MYTHOS IXO STEM REVIEW
Review by Robert Johnston | Photography by Ian Linton / Robert Johnston
Manufacturing processes are constantly developing, and while the conventional processes like machining and forging do a fine job for the majority of bicycle components, there are limitations as to the geometry and structure that can be achieved. One of the newer crop of technologies that’s increasing its stake in modern manufacturing is 3D Printing (also known as Additive Manufacturing). Once a technology reserved for prototyping, nowadays the possibilities that 3D Printing offers are being realized for functional components, and thanks to improvements in the machines and processes, components can now be made with a better strength-to-weight ratio than is typically possible with conventional manufacturing methods. Exciting stuff, I think. I’ll preface this review by sharing that my previous job was as a design engineer for the parent company of MYTHOS, Metron. But believe me when I say that I’m more than happy to share with you the negatives as well as the positives of their first mountain bike product, the IXO 3D printed titanium stem (press release here).
The MYTHOS IXO stem is made out of aerospace grade titanium (Ti6Al4V), using an additive manufacturing process called Electron Beam Melting (EBM). This process uses a concentrated beam of electrons to selectively melt titanium powder, stacking up many thin layers (typically between 50 and 100 µm, roughly the thickness of a human hair) to create the selected part. The technology allows for each layer to have the exacting geometry the designer wishes, meaning that complex shapes can be created inside components, where machining operations would be unable to access. Designing to take full advantage of this process then allows engineers to eliminate excess material from where it isn’t needed, minimizing the weight of a component without sacrificing strength or stiffness.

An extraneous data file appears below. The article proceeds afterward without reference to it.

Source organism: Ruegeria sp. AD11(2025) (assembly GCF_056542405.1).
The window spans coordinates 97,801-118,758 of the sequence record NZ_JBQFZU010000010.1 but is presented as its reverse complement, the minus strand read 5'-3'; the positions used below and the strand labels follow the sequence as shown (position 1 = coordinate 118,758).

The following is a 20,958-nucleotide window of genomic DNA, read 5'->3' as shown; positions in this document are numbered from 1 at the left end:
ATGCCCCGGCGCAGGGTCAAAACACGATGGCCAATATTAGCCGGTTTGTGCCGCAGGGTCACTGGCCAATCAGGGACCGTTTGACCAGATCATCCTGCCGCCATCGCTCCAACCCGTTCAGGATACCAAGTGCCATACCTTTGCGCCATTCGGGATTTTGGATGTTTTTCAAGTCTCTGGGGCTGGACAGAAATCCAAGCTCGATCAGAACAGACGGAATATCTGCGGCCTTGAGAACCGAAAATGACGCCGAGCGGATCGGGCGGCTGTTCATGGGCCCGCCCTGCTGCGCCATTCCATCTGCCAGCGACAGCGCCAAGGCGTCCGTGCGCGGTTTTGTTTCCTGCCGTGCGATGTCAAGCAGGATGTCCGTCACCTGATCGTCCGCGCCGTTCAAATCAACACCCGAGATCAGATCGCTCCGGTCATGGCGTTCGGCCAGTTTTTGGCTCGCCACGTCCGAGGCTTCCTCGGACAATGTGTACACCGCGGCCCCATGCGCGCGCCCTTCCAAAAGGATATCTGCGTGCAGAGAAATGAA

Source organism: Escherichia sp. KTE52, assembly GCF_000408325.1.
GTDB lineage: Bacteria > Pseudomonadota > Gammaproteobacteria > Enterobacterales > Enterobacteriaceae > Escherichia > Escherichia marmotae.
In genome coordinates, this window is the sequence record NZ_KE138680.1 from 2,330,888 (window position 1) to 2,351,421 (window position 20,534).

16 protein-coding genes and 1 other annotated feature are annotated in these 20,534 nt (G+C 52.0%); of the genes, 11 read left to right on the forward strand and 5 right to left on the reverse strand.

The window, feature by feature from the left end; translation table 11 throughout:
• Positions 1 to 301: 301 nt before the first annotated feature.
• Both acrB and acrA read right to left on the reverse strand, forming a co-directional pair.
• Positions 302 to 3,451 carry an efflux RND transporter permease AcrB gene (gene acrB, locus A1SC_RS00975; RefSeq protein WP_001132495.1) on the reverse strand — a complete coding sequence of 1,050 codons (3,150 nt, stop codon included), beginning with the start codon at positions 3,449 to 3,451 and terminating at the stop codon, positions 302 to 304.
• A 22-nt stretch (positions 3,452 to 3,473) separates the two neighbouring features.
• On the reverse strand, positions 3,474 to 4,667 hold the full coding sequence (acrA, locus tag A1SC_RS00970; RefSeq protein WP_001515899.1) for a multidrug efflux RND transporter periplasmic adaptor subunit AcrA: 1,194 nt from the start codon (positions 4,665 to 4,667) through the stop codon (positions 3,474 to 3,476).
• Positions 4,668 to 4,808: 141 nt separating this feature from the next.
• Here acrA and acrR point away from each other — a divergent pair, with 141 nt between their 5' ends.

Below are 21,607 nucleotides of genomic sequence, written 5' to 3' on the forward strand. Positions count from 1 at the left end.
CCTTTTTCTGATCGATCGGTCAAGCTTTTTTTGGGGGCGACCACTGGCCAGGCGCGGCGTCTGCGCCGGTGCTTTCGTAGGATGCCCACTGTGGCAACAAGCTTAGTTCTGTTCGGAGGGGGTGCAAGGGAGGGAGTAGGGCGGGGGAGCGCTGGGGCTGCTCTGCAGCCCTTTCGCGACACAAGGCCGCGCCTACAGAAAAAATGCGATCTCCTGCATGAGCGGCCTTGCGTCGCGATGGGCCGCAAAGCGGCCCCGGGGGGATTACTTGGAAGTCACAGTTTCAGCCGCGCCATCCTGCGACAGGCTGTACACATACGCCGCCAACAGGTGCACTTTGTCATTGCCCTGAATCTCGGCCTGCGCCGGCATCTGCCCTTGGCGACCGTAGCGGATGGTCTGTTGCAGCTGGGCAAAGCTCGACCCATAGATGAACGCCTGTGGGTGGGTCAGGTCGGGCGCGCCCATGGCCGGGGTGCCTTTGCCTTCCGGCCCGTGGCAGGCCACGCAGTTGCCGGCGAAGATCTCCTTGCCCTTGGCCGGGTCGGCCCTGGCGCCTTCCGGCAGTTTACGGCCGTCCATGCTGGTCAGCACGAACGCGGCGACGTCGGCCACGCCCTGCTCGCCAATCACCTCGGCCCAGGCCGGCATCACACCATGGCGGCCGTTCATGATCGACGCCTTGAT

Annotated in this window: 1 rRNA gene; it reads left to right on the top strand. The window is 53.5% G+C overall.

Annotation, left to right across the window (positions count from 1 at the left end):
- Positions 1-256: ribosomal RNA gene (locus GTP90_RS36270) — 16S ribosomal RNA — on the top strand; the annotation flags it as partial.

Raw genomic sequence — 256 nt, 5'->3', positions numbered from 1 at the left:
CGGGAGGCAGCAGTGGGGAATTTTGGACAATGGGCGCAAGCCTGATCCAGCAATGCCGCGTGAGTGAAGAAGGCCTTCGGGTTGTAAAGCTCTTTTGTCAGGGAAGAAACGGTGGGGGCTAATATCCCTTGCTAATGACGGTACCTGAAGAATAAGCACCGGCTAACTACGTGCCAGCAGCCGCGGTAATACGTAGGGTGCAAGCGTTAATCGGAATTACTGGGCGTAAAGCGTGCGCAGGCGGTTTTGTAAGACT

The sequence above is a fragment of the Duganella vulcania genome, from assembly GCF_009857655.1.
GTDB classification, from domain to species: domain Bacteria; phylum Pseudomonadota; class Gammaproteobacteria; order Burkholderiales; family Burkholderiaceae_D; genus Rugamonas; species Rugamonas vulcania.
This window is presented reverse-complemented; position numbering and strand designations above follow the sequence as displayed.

In the case of the MYTHOS IXO stem, the design focus was to place material only in the areas that are subjected to the highest loads during aggressive mountain biking, which in turn boosts the stiffness and led to them obtaining a 16% gain in torsional stiffness and 11% gain in bending stiffness when compared with an equivalent alloy stem. MYTHOS tested the IXO stem to the typical ISO standards used for mountain bike components, alongside testing out on the trails, so you can rest assured it’s strong enough to take the abuse. MYTHOS opted to go down the no-gap faceplate route at a later date than when my test stem was produced, making installation easier and giving a cleaner look.
The IXO stem is currently offered in a choice of 40mm or 50mm lengths, to fit a 35mm diameter handlebar only. However, MYTHOS offers a 3D Printed titanium adaptor (purchased separately) to allow for 31.8mm handlebars to be used with no loss of stiffness. Buyers can choose whether or not to have alignment marks on the stem at the choice of purchase, giving the option of a cleaner look or easiness of setup. The IXO ships with titanium hardware as standard, has a 38mm stack height on the steerer tube, and tips the scales at 136g all in. The MYTHOS IXO stem will run you £300 plus shipping, or roughly $310 plus shipping and taxes if you’re purchasing it in America. With this you get a 2 year warranty against any defects. So, it’s certainly not cheap to have this 3D Printed Titanium bling leading the charge on your bike, but how does it ride?
The IXO stem had first been conceptualized when I was still working as an engineer at MYTHOS’s parent company, Metron. In the couple of years since I’ve left, they’ve moved fast in creating their new component brand and bringing their ideas to a reality. I was excited to receive the fruits of their labor, and finally get to ride something that came out of their 3D printer, instead of giving it away to world class athletes.